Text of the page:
The best way to test for loose terminal connections is to lightly smack them with your hand. If they are loose, you’ll feel a slight give before they snap back into place.

If you removed the battery from its tray for some reason, it’s even more important to keep an eye on the connections for looseness.

3. Cheap or damaged jumper cables

Avoid cheap jumper cables with aluminum materials. They are too thin and can result in a meltdown. They also might not be making good contact so you may get no power from it at all.  The thickness of the wires used in the jumper cables is also very important. The thinner the wires are, the easier they will be to melt.

The best jumper cables are usually made of high-quality copper. They won’t melt easily under any circumstances, and the springs inside them will deliver plenty of power even at long distances.

It’s a good idea to get a good set of jumper cables once you start driving, especially if your vehicle is older since it could save you and others quite an experience! You can find them in most auto parts stores and even online.

What we recommend

Don’t want to experience jumper cables melted in front of you? We highly recommend the NOCO Boost Pro Jump Starter Box.

This compact and portable jump starter for your vehicle is perfect to have on hand in case of an emergency. It features spark-proof technology which helps prevent fires, reverse polarity protection when the clamps are not connected properly. It’s small enough to fit under or behind a seat if you need extra space during travel but big enough that it can provide power with a 12V plug (included).

This ultra-safe product also comes equipped with an advanced integrated voltmeter so you know just how much charge there is as well as remote power capabilities through its built-in plugs – making this one indispensable device for any driver.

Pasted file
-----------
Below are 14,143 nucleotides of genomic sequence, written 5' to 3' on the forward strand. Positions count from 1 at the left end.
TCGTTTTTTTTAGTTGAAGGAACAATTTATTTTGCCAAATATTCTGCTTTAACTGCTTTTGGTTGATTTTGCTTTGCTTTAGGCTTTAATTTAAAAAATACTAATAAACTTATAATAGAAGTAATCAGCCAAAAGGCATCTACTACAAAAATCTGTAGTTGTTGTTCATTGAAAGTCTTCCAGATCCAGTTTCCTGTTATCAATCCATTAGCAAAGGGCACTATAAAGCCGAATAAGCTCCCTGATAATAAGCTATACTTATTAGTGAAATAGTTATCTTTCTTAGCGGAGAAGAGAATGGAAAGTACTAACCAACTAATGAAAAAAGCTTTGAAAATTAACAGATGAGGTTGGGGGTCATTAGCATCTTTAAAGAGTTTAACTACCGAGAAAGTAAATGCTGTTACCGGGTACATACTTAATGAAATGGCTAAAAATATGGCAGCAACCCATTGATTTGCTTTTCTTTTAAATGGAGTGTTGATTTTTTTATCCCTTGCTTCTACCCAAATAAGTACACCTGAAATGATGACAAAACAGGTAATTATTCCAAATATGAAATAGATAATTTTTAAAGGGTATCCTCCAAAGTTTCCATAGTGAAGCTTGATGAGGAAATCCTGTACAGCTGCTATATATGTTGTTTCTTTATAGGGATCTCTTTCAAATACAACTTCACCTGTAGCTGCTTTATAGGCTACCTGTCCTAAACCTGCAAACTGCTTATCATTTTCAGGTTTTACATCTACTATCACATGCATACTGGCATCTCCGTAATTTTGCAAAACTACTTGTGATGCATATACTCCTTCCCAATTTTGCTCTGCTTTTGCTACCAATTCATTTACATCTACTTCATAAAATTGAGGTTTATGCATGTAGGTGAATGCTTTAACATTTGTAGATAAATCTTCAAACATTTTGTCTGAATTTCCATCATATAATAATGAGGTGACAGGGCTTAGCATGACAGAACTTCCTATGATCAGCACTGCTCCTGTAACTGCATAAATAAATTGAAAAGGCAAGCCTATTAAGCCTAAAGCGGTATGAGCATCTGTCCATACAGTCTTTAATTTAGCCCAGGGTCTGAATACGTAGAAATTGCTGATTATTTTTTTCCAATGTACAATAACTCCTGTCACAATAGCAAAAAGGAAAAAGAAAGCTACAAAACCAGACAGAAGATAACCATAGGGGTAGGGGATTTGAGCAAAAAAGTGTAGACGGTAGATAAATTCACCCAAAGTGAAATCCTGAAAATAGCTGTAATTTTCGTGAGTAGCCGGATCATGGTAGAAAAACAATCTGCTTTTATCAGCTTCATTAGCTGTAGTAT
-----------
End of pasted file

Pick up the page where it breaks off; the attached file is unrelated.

This UltraSafe jumper pack provides all the essentials needed while still being lightweight and extremely portable.

How to jump-start a car safely

Avoid asking yourself “Why did my jumper cables melt?” in the future. To safely jump start, follow these steps:

  1. Take out your jumper cables.
  2. Place both vehicles in Park or Neutral and shut off the ignition in both cars.
  3. Engage both parking brakes as well.
  4. Attach one of the red clips to the positive terminal of your battery.
  5. Attach the other red clip to the positive terminal of the other car.
  6. Attach one of the black clips to the negative terminal on the other battery.
  7. Attach the last black clip to an unpainted metal surface on your car that isn’t near the battery.
  8. Try to start your vehicle.

We hope this article helped your understanding of jumper cables a bit more, and we hope you won’t experience jumper cables melting anytime soon! If you think about it though, you probably won’t have this problem if you learn how to jump a car and invest in good quality jumper cables.

You should also check out our article on How Long do Car Batteries Last.